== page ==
3= doesn't really believe, pandering

Bernie  Medicare for all               1 
            Reparations                     2
            Eliminating student debt  1

Biden  Medicare for all                 2 (mostly because of Obamacare)
           Reparations                      3
           Eliminating student debt   3

Warren  I would rank her same as Biden

those seem to be the main issues I think, feel free to add.
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In 2018, there were 127.59 million households in America. A cost of $3.2 trillion spread over 127.59 million households is $25,000 per year. If you go by each person instead of each household, it's just shy of $10,000 a year (using a population of 330 million).
The US healthcare costs in in 2017 was 3.5 trillion, or $10,739 per person. That means that costs would be going down from what is being paid now. You are attempting to argue people couldn't afford to pay less than they are currently paying.

Another study by Charles Blahous of the Mercator institute was used by some to claim that Sanders' plan would save $2 trillion over ten years. However, that analysis assumed that Medicare-for-all would pay hospitals at the Medicare rate. The problem with that is that the Medicare rate only pays hospitals for 87% of their costs. The only reason hospitals can afford that is because private insurers pay 144% of the costs.
That study is interesting. Although it is unclear if it is fully valid. For example I was looking at some of their sources and they are based on research done on the costs of hospitals in the early 90's. The medical industries have changed alot in the last 25 years. I'm not saying study isn't valid, but it is hard to tell without taking a deeper look at it. 

One of the main reasons that Canada's system supposedly works so well is that tens of thousands of Canadians get their healthcare by coming to America (45,000 in 2015 according to https://www.cbc.ca/news/politics/canadian-health-tourists-drop-1.3800729). Can you imagine what their waiting time for an appointment would be if you added 45,000 people to the waiting lists?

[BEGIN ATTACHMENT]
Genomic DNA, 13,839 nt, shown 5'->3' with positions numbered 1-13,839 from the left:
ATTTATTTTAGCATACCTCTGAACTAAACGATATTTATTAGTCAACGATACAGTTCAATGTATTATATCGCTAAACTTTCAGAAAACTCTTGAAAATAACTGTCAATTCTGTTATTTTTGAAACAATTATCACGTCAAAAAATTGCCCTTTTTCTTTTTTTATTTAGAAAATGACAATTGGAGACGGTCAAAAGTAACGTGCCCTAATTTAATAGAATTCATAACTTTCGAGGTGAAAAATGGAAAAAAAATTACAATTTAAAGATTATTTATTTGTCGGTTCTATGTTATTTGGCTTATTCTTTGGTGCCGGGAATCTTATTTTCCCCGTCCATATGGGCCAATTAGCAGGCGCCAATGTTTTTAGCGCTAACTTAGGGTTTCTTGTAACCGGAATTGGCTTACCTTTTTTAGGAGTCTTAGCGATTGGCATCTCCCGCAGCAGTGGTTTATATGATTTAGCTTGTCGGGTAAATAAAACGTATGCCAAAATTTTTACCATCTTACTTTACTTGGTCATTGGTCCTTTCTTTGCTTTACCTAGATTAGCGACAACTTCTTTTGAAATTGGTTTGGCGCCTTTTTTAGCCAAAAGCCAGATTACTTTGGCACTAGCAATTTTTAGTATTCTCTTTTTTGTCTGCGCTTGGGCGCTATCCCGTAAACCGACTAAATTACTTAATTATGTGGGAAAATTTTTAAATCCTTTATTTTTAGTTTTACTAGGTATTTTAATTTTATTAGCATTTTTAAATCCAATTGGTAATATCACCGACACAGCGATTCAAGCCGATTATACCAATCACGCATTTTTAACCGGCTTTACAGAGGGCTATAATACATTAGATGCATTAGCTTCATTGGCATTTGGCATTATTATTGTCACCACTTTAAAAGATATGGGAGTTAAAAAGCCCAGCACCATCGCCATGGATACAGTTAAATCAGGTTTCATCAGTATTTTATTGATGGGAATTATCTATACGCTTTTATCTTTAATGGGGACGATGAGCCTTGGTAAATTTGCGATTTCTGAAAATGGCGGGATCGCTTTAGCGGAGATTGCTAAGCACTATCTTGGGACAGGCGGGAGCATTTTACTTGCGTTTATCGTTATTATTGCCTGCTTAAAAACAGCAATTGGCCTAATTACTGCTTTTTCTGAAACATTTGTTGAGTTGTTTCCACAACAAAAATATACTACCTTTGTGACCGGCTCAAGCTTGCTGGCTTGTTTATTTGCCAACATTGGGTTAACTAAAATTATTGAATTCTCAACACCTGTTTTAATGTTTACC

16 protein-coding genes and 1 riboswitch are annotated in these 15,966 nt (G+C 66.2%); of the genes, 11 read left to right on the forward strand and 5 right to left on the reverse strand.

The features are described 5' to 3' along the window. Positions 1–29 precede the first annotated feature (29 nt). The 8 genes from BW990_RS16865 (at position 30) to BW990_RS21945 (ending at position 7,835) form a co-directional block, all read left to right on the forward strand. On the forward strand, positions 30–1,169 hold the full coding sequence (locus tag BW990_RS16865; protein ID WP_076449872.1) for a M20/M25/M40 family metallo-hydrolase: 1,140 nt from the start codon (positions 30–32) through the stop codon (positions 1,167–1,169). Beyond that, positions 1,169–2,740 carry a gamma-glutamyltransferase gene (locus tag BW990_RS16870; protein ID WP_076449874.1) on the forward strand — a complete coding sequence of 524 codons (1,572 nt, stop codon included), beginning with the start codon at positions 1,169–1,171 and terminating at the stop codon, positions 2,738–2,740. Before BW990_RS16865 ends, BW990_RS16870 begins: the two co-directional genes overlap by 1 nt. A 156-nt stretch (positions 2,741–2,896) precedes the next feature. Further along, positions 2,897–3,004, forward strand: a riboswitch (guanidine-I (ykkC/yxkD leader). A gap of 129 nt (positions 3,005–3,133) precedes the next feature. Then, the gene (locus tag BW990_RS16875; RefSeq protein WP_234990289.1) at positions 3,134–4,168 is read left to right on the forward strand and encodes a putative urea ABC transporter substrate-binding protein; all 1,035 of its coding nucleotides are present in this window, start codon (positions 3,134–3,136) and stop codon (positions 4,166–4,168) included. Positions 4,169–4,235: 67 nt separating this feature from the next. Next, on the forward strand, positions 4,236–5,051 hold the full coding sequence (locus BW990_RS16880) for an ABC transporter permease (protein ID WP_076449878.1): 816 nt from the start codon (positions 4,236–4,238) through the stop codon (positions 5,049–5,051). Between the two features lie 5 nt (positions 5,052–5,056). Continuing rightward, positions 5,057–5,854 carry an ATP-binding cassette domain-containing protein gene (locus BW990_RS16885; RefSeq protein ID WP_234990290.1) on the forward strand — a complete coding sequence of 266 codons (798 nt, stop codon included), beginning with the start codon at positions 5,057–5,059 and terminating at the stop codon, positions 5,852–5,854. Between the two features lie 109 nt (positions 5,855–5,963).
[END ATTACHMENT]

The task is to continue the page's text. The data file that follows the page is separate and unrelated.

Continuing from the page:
45,000 out of a population of 37.5 million. That is a tiny fraction.
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If they want it to be affordable, they have to "negotiate". That is essentially price fixing, as they will have a 100% market share. We don't price fix, which is why we lead the world in innovation. 
Do you though? if you look at straight numbers of how many research papers are published, then absolutely, the US is the top of the pack. But if you take into account the size of the population of the countries, then many other countries do more medical research per captia. It's easy to say you lead the world when you have 2-10 times the population of most of the other advanced countries in the world. 

It takes on average 12 years and $350 million to get a new drug through the FDA. If we limit a company's ability to make a profit, I doubt we will continue to make so many new lifesaving drugs.
Removing their ability to price gouge doesn't stop them from turning a profit. For example insulin in Canada is about $32 a vial. In the US that same vial will cost you about $300 dollars. Drug companies are not going bankrupt in Canada. There is no reason they should be allowed to get away with that. The real issue is that drug companies, with their patents, get a monopoly on the market and then they can price fix all they want. If the consumers had a significant bargaining position, they wouldn't be able to do that. A single payer system gives consumers that bargaining power. 
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Well, I am all for reforming how our patents work. The essentially patent the exact same drug with minor differences. 

The drug companies need to make a profit somehow. That is why they choose America, because they will allow them to make large profits and return their R & D costs. It is a huge investment spending millions of dollars and having to wait 12 years to start making it back(if it passes through at all).

If we could make the process of passing through FDA regulations cheaper and less time-consuming, perhaps they wouldn't need to charge as much.

I think we still have a higher per capita paper rate than most(if not all) other countries, but I could be wrong.